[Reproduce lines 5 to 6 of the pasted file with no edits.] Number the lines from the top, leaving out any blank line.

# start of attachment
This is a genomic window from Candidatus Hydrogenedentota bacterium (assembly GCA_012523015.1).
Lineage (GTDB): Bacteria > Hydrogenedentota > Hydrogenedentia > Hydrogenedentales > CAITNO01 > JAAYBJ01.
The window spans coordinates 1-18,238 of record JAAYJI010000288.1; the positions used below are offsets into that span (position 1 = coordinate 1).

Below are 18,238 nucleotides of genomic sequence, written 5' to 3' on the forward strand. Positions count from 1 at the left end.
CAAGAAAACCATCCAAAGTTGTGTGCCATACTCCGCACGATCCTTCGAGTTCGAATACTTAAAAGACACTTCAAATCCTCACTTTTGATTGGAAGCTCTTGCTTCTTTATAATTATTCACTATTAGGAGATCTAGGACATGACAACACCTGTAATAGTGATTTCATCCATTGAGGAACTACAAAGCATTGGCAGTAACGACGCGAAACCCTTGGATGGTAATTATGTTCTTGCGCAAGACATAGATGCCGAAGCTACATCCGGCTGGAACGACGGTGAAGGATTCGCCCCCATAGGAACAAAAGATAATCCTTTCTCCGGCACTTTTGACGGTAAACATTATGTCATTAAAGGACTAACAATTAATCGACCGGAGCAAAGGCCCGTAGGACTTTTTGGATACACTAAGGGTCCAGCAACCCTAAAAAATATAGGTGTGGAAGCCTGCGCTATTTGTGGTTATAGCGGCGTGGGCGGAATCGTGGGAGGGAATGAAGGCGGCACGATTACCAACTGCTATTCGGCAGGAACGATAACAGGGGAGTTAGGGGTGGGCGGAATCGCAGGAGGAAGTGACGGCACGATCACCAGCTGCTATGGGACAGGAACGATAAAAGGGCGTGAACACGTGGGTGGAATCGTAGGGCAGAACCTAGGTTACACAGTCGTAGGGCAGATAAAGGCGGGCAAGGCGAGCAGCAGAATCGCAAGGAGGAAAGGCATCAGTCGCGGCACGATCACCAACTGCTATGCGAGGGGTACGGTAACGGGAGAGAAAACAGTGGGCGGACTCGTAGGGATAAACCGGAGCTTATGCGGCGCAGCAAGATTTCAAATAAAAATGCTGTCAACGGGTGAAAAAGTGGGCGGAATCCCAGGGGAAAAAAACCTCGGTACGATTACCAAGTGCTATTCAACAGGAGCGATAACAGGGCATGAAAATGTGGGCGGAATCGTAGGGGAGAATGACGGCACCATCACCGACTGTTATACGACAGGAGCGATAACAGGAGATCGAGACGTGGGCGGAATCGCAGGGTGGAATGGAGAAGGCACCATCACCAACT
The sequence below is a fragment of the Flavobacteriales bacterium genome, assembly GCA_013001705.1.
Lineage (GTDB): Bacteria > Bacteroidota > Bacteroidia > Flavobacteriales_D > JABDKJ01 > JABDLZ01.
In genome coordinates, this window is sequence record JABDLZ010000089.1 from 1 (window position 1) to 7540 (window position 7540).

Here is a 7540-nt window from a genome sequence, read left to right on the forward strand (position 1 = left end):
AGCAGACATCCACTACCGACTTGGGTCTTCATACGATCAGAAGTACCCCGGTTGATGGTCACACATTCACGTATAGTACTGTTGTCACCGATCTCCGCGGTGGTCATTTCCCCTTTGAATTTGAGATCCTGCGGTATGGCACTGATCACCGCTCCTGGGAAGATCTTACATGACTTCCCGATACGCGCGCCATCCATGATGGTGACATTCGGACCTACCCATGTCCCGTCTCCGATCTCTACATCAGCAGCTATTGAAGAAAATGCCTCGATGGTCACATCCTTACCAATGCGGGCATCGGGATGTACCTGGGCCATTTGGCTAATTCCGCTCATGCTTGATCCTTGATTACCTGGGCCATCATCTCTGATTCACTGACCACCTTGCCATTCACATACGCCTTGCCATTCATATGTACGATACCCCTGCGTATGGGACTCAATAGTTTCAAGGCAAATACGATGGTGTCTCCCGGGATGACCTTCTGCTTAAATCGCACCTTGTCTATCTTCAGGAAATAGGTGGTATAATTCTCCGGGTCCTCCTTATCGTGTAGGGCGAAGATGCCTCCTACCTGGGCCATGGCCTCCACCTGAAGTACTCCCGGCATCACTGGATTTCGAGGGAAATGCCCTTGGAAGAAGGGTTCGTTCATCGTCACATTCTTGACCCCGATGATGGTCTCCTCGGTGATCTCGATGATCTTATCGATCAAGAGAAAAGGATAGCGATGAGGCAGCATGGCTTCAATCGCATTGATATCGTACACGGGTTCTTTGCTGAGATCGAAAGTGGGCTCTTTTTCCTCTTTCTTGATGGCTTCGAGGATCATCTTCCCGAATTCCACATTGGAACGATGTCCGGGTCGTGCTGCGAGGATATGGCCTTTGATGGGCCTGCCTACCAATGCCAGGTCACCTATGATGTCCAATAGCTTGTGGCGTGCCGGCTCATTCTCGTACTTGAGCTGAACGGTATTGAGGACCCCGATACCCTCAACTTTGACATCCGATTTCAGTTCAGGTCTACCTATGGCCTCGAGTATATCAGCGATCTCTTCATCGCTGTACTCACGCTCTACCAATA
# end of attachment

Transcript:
CAAGAAAACCATCCAAAGTTGTGTGCCATACTCCGCACGATCCTTCGAGTTCGAATACTTAAAAGACACTTCAAATCCTCACTTTTGATTGGAAGCTCTTGCTTCTTTATAATTATTCACTATTAGGAGATCTAGGACATGACAACACCTGTAATAGTGATTTCATCCATTGAGGAACTACAAAGCATTGGCAGTAACGACGCGAAACCCTTGGATGGTAATTATGTTCTTGCGCAAGACATAGATGCCGAAGCTACATCCGGCTGGAACGACGGTGAAGGATTCGCCCCCATAGGAACAAAAGATAATCCTTTCTCCGGCACTTTTGACGGTAAACATTATGTCATTAAAGGACTAACAATTAATCGACCGGAGCAAAGGCCCGTAGGACTTTTTGGATACACTAAGGGTCCAGCAACCCTAAAAAATATAGGTGTGGAAGCCTGCGCTATTTGTGGTTATAGCGGCGTGGGCGGAATCGTGGGAGGGAATGAAGGCGGCACGATTACCAACTGCTATTCGGCAGGAACGATAACAGGGGAGTTAGGGGTGGGCGGAATCGCAGGAGGAAGTGACGGCACGATCACCAGCTGCTATGGGACAGGAACGATAAAAGGGCGTGAACACGTGGGTGGAATCGTAGGGCAGAACCTAGGTTACACAGTCGTAGGGCAGATAAAGGCGGGCAAGGCGAGCAGCAGAATCGCAAGGAGGAAAGGCATCAGTCGCGGCACGATCACCAACTGCTATGCGAGGGGTACGGTAACGGGAGAGAAAACAGTGGGCGGACTCGTAGGGATAAACCGGAGCTTATGCGGCGCAGCAAGATTTCAAATAAAAATGCTGTCAACGGGTGAAAAAGTGGGCGGAATCCCAGGGGAAAAAAACCTCGGTACGATTACCAAGTGCTATTCAACAGGAGCGATAACAGGGCATGAAAATGTGGGCGGAATCGTAGGGGAGAATGACGGCACCATCACCGACTGTTATACGACAGGAGCGATAACAGGAGATCGAGACGTGGGCGGAATCGCAGGGTGGAATGGAGAAGGCACCATCACCAACT
The sequence below is a fragment of the Flavobacteriales bacterium genome, assembly GCA_013001705.1.